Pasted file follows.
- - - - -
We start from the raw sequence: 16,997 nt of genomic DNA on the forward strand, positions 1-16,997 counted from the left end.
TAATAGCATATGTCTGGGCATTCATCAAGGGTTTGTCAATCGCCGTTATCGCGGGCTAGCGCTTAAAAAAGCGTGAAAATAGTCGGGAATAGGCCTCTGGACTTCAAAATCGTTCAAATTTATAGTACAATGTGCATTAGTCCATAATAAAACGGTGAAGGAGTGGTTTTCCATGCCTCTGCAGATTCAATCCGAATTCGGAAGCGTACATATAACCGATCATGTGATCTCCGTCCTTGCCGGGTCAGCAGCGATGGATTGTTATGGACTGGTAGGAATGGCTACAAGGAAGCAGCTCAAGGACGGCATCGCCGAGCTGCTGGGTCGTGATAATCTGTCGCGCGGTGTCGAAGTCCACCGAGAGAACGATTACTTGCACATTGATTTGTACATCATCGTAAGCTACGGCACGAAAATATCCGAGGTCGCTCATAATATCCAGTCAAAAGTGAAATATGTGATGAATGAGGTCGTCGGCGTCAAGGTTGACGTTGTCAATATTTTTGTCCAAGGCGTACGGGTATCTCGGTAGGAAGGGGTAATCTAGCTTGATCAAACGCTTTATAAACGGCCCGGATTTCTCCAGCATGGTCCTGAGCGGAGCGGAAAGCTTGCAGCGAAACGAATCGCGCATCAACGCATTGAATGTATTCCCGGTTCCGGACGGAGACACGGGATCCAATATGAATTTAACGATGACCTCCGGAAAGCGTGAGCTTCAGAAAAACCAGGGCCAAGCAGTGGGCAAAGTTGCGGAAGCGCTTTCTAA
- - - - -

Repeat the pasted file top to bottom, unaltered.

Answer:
We start from the raw sequence: 16,997 nt of genomic DNA on the forward strand, positions 1-16,997 counted from the left end.
TAATAGCATATGTCTGGGCATTCATCAAGGGTTTGTCAATCGCCGTTATCGCGGGCTAGCGCTTAAAAAAGCGTGAAAATAGTCGGGAATAGGCCTCTGGACTTCAAAATCGTTCAAATTTATAGTACAATGTGCATTAGTCCATAATAAAACGGTGAAGGAGTGGTTTTCCATGCCTCTGCAGATTCAATCCGAATTCGGAAGCGTACATATAACCGATCATGTGATCTCCGTCCTTGCCGGGTCAGCAGCGATGGATTGTTATGGACTGGTAGGAATGGCTACAAGGAAGCAGCTCAAGGACGGCATCGCCGAGCTGCTGGGTCGTGATAATCTGTCGCGCGGTGTCGAAGTCCACCGAGAGAACGATTACTTGCACATTGATTTGTACATCATCGTAAGCTACGGCACGAAAATATCCGAGGTCGCTCATAATATCCAGTCAAAAGTGAAATATGTGATGAATGAGGTCGTCGGCGTCAAGGTTGACGTTGTCAATATTTTTGTCCAAGGCGTACGGGTATCTCGGTAGGAAGGGGTAATCTAGCTTGATCAAACGCTTTATAAACGGCCCGGATTTCTCCAGCATGGTCCTGAGCGGAGCGGAAAGCTTGCAGCGAAACGAATCGCGCATCAACGCATTGAATGTATTCCCGGTTCCGGACGGAGACACGGGATCCAATATGAATTTAACGATGACCTCCGGAAAGCGTGAGCTTCAGAAAAACCAGGGCCAAGCAGTGGGCAAAGTTGCGGAAGCGCTTTCTAA